70 mm film (or 65 mm film) is a film format for motion pictures . Corresponding 70-mm roll film is also used in medium format - Photography used. This film format is only rarely used for feature films, and if so, then often only for special recordings or parts of a film. Film strips that are more than 35 millimeters wide are generally referred to as wide film.
Compared to the normal image ("Academy") on normal film with a size of around 350 mm², the image on 70 mm film offers more than three times as much area and thus more richness of detail and scope for larger enlargements, ie larger screens. The aspect ratio of 2.2: 1 is similar to that of CinemaScope without the need for anamorphic lenses.
For processing, a 70 mm positive is usually made from a 65 mm negative. The negative can be narrower, since only four magnetic sound strips have to fit on the positive . In early processes such as Alberini Panoramica or Fox Grandeur , 70 mm negatives were used in Europe and the USA. In the former Eastern Bloc countries , however, the combination of 70 mm original and 70 mm copy was retained (e.g. DEFA-70 and Sovscope-70 ). The currently available 65/70 mm processes are Super Panavision 70 , Ultra Panavision 70 , CineSpace 70 ( Todd-AO ) and Arriflex 765 .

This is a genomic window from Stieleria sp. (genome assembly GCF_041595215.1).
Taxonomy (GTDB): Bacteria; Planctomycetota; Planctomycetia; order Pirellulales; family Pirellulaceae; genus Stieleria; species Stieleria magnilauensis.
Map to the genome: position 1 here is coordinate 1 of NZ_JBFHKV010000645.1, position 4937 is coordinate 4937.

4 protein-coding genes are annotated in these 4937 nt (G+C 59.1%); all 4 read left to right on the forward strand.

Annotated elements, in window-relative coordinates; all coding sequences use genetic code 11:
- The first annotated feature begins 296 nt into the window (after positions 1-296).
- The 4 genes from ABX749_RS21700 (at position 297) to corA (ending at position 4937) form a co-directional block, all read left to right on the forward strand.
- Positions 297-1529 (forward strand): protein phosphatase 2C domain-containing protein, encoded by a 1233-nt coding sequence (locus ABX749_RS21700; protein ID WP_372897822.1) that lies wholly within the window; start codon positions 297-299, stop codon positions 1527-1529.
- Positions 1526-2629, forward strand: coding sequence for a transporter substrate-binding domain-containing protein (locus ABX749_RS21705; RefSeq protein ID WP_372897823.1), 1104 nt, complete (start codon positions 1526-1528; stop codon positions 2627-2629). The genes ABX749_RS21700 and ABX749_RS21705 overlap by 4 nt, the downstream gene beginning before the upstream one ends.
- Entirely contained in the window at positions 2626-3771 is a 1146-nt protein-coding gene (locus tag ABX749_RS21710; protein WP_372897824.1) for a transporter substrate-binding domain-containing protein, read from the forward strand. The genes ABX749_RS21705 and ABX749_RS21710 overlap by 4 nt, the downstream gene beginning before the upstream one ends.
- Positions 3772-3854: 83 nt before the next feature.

A special feature is the special venue process 70 mm 8/70. This format uses 70 mm film with an image through eight perforation holes with vertical film travel. This results in the aspect ratio of 1.26: 1, which is shown in special cinemas with flat or slightly curved screen walls ( 180-degree cinemas in Omnivision).
DTS is the only system that includes a 70mm digital audio format. It thus offers a replacement for the expensive and maintenance-intensive 70 mm magnetic sound for both copy machines and movie theaters . This offer was not able to establish itself on the market despite a possible considerably better sound quality for the cinema-goer.
- MGM Camera 65
- Super panorama 70
- Dimension 150
- Blow-up (film technology)
- Perforation step
- Hole spacing
- Weltwunder der Cinematographie , Issue 1, 1994 (History of 70mm Film)
- ISO 3023, Cinematography - 65 and 70 mm unexposed motion-picture film - Cutting and perforating dimensions. 1984